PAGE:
Stored Solar, Maine biomass plant approved for millions in state subsidies, was out of operation for the entire month of April, the Bangor Daily News reports.

Company spokesman Dan Cashman last week said that a boiler leak and wood supply problems during the muddy late spring led the company to close the wood-to-energy plant and analyze their operations.

Data published Friday by state regulators show the facility has been offline for more than a month, with no generation reported since March 23.

Already, Stored Solar is falling behind on the agreement it made last December with Central Maine Power, Mainebiz noted:

The agreement called for Stored Solar in the first year to create 44 jobs, purchase 500,000 tons of in-state biomass and spend $2.5 million on capital expenditures. By March 24, the company had bought 112,317 tons of biomass, hired 44 employees and paid $500,000 in capital costs. The agreement also called for [Central Maine Power] to pay Stored Solar an above-market price of $13.40 per megawatt hour.

To keep that sweet above-market price in place, Stored Solar kept all of its staffers on the payroll during its month-long shut down, the Bangor Daily News noted. The company was “using its downtime to analyze its operations,” a company spokesman said.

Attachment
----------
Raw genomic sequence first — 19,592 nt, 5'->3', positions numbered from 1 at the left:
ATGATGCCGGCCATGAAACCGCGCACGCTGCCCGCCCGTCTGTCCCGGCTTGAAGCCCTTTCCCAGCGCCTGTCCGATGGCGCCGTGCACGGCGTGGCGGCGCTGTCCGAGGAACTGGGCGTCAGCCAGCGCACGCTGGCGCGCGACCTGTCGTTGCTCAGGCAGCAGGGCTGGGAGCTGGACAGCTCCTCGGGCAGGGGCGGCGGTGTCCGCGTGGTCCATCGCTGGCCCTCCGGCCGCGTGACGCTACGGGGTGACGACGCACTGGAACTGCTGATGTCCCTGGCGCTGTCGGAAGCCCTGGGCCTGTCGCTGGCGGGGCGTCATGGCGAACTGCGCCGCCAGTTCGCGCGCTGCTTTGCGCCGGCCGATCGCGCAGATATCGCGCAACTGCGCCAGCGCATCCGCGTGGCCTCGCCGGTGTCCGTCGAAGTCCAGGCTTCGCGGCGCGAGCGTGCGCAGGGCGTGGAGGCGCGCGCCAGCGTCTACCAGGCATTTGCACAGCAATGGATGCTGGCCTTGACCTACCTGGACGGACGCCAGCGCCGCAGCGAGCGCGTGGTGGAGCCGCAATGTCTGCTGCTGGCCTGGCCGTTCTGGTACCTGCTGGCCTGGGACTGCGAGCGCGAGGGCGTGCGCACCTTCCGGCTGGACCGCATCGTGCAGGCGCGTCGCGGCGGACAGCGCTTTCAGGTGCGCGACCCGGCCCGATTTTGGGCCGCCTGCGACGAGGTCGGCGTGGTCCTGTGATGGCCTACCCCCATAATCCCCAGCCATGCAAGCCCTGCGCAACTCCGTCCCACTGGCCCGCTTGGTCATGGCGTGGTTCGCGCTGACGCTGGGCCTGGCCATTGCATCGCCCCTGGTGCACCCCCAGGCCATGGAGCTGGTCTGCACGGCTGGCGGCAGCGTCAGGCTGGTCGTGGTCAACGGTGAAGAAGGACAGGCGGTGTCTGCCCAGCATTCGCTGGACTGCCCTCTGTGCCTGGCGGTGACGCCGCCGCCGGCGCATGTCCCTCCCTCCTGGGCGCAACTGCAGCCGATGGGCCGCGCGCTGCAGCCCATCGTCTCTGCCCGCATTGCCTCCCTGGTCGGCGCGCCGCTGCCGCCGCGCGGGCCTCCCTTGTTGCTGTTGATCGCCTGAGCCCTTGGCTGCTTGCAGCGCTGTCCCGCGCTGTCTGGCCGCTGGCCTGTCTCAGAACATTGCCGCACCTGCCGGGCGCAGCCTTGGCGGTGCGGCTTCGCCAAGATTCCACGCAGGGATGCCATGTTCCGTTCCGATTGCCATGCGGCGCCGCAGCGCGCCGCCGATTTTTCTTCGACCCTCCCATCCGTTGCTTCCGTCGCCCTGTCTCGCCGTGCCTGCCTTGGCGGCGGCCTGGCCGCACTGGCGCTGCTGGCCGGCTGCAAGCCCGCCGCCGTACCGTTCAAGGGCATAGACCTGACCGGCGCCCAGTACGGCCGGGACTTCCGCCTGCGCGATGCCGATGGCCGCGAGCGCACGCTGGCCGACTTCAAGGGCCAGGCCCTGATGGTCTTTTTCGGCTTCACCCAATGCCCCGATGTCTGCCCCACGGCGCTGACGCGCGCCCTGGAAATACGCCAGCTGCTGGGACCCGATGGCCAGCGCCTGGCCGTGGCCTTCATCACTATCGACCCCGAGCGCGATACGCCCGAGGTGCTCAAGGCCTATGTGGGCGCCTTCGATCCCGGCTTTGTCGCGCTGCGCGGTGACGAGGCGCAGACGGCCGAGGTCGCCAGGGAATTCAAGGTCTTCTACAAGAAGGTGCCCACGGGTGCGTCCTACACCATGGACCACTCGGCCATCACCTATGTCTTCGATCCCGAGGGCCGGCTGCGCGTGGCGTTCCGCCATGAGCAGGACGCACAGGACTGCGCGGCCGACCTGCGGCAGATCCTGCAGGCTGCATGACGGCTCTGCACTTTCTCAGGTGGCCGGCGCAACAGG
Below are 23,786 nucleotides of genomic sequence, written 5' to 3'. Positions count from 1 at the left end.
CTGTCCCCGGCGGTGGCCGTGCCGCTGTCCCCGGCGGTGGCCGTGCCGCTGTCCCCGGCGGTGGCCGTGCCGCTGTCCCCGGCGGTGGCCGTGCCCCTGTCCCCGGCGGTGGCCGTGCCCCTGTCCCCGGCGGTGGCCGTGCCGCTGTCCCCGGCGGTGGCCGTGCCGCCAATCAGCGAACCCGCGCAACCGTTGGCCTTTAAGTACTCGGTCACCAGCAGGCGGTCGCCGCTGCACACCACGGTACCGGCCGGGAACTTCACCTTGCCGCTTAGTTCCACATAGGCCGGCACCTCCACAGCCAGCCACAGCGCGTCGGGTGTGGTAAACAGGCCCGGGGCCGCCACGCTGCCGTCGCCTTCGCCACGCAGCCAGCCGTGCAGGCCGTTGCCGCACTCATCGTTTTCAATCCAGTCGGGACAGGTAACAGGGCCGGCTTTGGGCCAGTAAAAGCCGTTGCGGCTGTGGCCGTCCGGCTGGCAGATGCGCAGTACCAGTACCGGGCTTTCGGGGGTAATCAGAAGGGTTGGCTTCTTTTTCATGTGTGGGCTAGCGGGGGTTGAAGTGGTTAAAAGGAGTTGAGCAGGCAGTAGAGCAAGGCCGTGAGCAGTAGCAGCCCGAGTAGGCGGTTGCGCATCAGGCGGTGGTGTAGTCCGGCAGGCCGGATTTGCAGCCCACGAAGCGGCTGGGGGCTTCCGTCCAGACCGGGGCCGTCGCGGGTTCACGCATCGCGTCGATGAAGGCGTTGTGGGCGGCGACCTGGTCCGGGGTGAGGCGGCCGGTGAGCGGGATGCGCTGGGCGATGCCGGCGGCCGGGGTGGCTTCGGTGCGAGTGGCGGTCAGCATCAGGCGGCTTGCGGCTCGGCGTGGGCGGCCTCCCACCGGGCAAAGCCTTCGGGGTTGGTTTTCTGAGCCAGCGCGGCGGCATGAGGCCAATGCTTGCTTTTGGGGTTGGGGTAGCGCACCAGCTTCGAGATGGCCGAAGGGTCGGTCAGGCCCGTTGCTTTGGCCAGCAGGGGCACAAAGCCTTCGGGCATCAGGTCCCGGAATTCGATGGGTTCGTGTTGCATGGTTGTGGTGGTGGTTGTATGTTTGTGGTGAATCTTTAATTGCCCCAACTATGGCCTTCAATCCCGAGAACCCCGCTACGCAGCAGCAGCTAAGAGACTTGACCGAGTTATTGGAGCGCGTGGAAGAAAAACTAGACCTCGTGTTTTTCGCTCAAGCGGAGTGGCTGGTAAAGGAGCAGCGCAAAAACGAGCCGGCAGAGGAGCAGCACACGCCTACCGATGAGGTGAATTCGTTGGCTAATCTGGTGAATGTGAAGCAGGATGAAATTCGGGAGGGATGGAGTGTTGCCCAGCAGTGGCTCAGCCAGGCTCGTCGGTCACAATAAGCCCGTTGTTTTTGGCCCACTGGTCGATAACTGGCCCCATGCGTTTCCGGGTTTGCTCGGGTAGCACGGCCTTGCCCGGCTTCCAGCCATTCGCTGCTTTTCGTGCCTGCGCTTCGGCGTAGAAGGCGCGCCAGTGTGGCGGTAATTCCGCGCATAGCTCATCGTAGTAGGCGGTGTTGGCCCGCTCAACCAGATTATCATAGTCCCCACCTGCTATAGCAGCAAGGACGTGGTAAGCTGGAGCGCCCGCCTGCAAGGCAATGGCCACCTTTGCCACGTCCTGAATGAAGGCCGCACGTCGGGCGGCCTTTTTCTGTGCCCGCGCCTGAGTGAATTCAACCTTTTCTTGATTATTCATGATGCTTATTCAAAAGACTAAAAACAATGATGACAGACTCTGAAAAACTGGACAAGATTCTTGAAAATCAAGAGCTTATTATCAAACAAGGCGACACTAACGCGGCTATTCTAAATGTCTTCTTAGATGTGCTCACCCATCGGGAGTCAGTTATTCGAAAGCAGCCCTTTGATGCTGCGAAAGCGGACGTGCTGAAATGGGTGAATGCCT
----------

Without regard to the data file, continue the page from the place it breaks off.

Just three months into the two-year contract, Stored Solar and Maine regulators are scrambling to rework the terms of the subsidy. Specifically, Stored Solar may have to pick up more of the tab for its operations “until it can prove economic benefit to Maine,” as one article put it. Good luck with that.

Once again, government’s renewable-energy zeal has led it to meddle in the energy marketplace. And as happens so frequently when bureaucrats pick winners and losers, they’ve left taxpayers invested in a dud.